US missile defense review recommends space sensors and lasers

It would be an understatement to say that the US Missile Defense Review was eagerly awaited. Postponed several times, this study was to offer a study of the evolution of the ballistic threat and recommendations for dealing with it. With the emergence of new generation weapons, such as the Russian Avagard hypersonic glider, the task was difficult.

It is now done. 

As expected, the review focuses on new hypersonic and stealth systems intended to counter current anti-missile defenses, such as THAAD, or the Aegis naval system. To respond to these new threats, the journal is considering 3 distinct solutions:

  • The adaptation of current weapons, such as the SM3 missile, and the F35, to ensure anti-ballistic missions.
  • The development of drones equipped with lasers, ensuring permanent high-altitude coverage of the US territory
  • Finally, the development of space detection and interception solutions, an approach reminiscent of Donald Reagan's Strategic Defense Initiative.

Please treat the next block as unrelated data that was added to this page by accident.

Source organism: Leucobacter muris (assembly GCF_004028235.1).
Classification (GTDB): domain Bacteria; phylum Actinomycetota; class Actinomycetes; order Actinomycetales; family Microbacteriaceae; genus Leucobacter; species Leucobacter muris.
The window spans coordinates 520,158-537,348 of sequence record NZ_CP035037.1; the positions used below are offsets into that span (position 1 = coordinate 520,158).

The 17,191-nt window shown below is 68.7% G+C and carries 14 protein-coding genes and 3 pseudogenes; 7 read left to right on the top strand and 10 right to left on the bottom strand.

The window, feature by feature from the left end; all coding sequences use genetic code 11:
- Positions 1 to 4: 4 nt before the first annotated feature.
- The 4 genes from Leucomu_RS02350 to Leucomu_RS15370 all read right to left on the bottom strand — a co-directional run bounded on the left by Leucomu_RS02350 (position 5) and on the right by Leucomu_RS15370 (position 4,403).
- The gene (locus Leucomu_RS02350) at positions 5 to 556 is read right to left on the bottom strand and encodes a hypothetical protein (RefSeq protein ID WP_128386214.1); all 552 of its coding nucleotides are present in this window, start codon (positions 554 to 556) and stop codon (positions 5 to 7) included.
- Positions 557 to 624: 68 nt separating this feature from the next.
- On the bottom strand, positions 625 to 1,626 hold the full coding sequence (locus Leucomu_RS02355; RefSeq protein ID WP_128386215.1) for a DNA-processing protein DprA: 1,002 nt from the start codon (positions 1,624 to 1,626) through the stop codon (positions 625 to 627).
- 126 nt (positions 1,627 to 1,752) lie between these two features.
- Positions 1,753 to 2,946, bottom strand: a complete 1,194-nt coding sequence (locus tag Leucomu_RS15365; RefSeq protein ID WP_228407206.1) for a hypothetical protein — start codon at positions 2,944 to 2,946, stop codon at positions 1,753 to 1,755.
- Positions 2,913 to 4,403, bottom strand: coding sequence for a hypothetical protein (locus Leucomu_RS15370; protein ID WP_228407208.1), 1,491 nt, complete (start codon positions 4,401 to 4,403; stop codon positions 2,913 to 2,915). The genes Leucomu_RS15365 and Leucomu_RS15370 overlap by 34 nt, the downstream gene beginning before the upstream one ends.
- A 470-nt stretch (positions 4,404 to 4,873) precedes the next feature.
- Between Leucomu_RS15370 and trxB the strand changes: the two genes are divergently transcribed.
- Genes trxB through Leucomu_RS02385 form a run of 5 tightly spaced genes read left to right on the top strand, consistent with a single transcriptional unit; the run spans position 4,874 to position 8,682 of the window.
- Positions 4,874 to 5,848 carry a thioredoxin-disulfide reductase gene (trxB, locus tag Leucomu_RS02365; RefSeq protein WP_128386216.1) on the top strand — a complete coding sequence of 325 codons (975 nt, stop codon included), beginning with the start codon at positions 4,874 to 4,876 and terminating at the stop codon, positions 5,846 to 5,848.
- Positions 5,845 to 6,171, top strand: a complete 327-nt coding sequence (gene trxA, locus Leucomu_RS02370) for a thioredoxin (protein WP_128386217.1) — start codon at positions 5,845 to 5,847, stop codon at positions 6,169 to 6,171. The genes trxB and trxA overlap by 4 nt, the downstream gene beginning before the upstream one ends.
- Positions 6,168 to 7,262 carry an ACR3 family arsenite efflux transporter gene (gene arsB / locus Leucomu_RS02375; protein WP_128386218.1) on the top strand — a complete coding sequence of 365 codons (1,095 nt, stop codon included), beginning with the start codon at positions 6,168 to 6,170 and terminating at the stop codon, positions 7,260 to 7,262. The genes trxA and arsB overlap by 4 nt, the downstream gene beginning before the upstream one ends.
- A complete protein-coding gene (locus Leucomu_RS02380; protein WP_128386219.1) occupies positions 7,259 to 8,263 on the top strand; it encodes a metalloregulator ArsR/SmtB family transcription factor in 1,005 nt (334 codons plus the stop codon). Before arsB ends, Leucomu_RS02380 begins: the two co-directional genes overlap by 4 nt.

Unlike the 80s, the need and the solutions envisaged are not intended to attract the adversary into a technological race, but to respond to a proven and observed threat, facing which current systems are ineffective.

The review also calls for new anti-missile installations, and the evolution of anti-missile doctrine, shifting its current regional strategy to a national strategy.

Regardless, if only one conclusion were to be drawn from this document, it would be that the United States seems today, and for the first time since the 60s, to have lost the technological initiative in Defense matters. 

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